Just Pals, the first film John Ford made for Fox, makes an
illuminating pendant to another silent film also recently released on
DVD, D. W. Griffith's True Heart Susie.  They could have been made by
the same director — which is to say that Ford, the younger of the two
and the one newer to the business, obviously studied hard at his
master's feet.

Both films fall into the American Pastoral genre, both feature plots
that are outrageously melodramatic, unashamedly sentimental — and both
are visual masterpieces.

We forget it sometimes, but American culture is in love with virtue — a
love tempered only by the desire not to be taken for a fool.  We like
our virtue delivered sidewise.  In less cynical times than the present,
this sidewise delivery could be only slightly oblique.  So we have
Griffith's gentle teasing of the innocent protagonists of his tale, and
Ford's cursing urchin in his.  But simple decency is the theme of each
film — as it is of Huckleberry Finn, from an earlier age, and of Casablanca, from a later one.  The differences in attitude mainly
involve how cynical the narrator or protagonist has to pretend to be
before getting down to doing or celebrating the right thing.

The message of most works of art can be boiled down to a platitude, if
one is so inclined.  The message of Huckleberry Finn is “blacks are
human, too, and anyone who thinks otherwise risks losing his or her own
humanity.”  But art is not about messages.  It's about creating psychic
movement within the audience — about internalizing the wisdom
trivialized in a platitude.

In silent movies, this process of internalization happens visually —
not in the plot or in the intertitles.  In Just Pals, Ford convinces
us that he loves his protagonists not by making them narrative agents of
good but by the way he situates them in space, in the settings of the
story.  The cursing urchin is revealed as plucky and independent and
admirable not by his curses but by the way he rides a moving train.
Bim's moral authority in foiling the express office robbery is conveyed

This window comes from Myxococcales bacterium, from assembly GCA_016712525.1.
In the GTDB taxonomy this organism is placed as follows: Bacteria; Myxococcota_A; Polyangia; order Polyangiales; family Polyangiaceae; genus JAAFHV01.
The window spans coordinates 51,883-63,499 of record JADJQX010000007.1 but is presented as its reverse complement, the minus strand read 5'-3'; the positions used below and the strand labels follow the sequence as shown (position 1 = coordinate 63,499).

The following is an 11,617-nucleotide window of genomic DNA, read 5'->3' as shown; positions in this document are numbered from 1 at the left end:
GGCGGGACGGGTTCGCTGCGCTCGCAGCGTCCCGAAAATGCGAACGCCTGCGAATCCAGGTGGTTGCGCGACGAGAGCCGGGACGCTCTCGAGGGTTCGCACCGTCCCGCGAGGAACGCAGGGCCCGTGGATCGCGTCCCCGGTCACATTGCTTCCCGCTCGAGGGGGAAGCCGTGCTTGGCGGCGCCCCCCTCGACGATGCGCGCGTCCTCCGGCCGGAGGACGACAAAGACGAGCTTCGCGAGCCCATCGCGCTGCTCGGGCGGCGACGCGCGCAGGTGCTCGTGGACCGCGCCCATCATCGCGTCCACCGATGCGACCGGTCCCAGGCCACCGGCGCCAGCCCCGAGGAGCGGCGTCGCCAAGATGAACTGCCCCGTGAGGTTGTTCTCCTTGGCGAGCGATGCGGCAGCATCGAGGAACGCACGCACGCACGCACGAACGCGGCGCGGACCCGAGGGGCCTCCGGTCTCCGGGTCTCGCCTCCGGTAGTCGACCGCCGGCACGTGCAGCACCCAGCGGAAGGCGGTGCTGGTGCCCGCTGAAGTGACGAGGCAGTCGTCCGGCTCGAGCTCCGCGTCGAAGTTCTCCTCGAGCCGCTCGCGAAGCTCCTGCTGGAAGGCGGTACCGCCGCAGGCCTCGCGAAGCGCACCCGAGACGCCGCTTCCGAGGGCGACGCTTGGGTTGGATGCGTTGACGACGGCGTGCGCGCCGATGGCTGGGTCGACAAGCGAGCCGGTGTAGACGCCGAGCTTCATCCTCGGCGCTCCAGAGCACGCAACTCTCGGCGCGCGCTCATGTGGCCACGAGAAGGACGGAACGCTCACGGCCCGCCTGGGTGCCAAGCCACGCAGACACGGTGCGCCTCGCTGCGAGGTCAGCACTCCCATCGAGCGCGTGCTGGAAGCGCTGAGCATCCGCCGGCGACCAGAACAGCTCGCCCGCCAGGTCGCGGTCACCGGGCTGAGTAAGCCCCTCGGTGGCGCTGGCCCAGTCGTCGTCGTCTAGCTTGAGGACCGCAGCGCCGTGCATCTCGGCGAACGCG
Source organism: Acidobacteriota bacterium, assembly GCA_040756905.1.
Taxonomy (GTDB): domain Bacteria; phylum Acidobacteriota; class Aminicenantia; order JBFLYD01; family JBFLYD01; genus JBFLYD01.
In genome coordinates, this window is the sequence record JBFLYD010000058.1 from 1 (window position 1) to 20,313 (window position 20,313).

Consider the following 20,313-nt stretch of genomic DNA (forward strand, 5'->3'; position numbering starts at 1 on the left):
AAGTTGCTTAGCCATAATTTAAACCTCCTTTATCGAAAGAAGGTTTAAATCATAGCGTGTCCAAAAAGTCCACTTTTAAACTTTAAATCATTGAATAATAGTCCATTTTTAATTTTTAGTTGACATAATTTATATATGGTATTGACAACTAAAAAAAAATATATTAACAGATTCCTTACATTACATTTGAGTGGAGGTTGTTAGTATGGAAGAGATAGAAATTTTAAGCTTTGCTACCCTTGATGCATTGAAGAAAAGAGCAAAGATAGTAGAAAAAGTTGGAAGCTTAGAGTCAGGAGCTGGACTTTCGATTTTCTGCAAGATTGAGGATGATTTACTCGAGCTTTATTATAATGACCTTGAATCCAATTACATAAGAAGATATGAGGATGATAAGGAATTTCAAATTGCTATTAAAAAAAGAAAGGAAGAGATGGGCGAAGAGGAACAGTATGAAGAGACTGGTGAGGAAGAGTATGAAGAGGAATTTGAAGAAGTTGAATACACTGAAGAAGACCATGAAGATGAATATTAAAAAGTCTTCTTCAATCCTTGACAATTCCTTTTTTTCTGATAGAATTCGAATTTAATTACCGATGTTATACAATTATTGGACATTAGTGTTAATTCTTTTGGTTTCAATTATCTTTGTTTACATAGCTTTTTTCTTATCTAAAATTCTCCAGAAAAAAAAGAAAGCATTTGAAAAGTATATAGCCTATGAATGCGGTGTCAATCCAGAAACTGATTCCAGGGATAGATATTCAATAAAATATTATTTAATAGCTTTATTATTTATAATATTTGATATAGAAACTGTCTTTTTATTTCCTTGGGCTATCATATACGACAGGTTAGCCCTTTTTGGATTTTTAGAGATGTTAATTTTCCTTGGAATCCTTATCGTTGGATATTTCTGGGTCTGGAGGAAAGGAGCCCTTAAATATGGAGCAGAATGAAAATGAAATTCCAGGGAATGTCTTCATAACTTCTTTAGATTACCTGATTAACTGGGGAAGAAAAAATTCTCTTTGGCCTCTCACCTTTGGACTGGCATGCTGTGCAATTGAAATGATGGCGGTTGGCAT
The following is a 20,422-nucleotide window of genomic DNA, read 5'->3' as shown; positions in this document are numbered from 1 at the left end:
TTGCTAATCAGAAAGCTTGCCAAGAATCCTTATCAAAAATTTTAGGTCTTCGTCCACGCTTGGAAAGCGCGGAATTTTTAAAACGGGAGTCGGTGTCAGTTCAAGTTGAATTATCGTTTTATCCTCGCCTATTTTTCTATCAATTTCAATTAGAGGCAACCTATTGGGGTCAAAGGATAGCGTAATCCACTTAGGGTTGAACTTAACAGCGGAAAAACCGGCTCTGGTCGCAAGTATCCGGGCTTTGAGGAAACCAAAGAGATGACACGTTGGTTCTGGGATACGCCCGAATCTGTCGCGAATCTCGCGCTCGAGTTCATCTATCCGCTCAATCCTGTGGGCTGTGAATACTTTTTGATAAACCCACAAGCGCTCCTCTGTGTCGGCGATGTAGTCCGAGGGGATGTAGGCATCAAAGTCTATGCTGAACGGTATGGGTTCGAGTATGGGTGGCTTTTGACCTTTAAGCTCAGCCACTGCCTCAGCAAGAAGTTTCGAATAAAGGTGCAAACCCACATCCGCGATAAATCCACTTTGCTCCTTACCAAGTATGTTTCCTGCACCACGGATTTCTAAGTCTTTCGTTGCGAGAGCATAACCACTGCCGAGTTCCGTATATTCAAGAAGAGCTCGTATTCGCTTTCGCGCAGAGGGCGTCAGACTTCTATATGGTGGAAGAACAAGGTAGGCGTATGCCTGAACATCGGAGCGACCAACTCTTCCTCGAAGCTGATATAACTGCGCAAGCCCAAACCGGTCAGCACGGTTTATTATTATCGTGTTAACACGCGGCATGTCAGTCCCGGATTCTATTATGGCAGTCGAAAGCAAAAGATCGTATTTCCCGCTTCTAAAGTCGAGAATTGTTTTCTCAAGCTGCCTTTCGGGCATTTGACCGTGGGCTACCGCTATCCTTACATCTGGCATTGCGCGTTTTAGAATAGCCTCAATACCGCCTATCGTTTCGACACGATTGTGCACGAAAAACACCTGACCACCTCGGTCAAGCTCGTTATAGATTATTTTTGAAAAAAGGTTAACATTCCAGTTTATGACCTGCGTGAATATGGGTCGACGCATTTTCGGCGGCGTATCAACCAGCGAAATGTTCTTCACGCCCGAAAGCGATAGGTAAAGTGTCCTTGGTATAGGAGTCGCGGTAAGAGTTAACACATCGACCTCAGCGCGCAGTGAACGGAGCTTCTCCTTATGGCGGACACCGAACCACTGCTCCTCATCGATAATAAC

not by his statements of resolve but by the way he commandeers and rides
a horse in the execution of his resolve.

Just Pals is a celebration of sacrifice — of the mechanics of
sacrifice — not a sermon about sacrifice.  It makes sacrifice seem
beautiful by making the mechanics of sacrifice beautiful.

Just Pals is part of the recently released Ford At Fox DVD box set.  It can't be said often enough that the release of
this set is one of the most important cultural events of
recent times.

2 thoughts on “JUST PALS

  1. I think the Griffith-Ford connection can't be overstated. I've started watching parts of the Ford at Fox set and I see Griffith at so many turns. I especially like your comment about “The Iron Horse” and “Birth of a Nation.” Whitman is present in both films too. I think he provides the basis for the generosity of spirit in Ford's film.
    “Just Pals” made me think about a different aspect of Ford's work that seems to come right out of Griffith. His humor has always struck me as almost irredeemably hokey, but after thinking about him on Griffith's sets, you can see the sense in the corny, almost nineteenth-century quality of Ford's jokes. They're always used to create a kind of chiaroscuro in the narrative, bringing into relief the immensely serious themes of so many of his films.
    And congratulations on a year of Mar de Cortes Baja!

  2. Thanks!
    I think the corny humor is also used to make unsophisticated audiences feel welcome, to assure them that they're not watching high art (even though they most certainly are!) It's very much like the low comedy in Shakespeare's plays — it democratizes the work.

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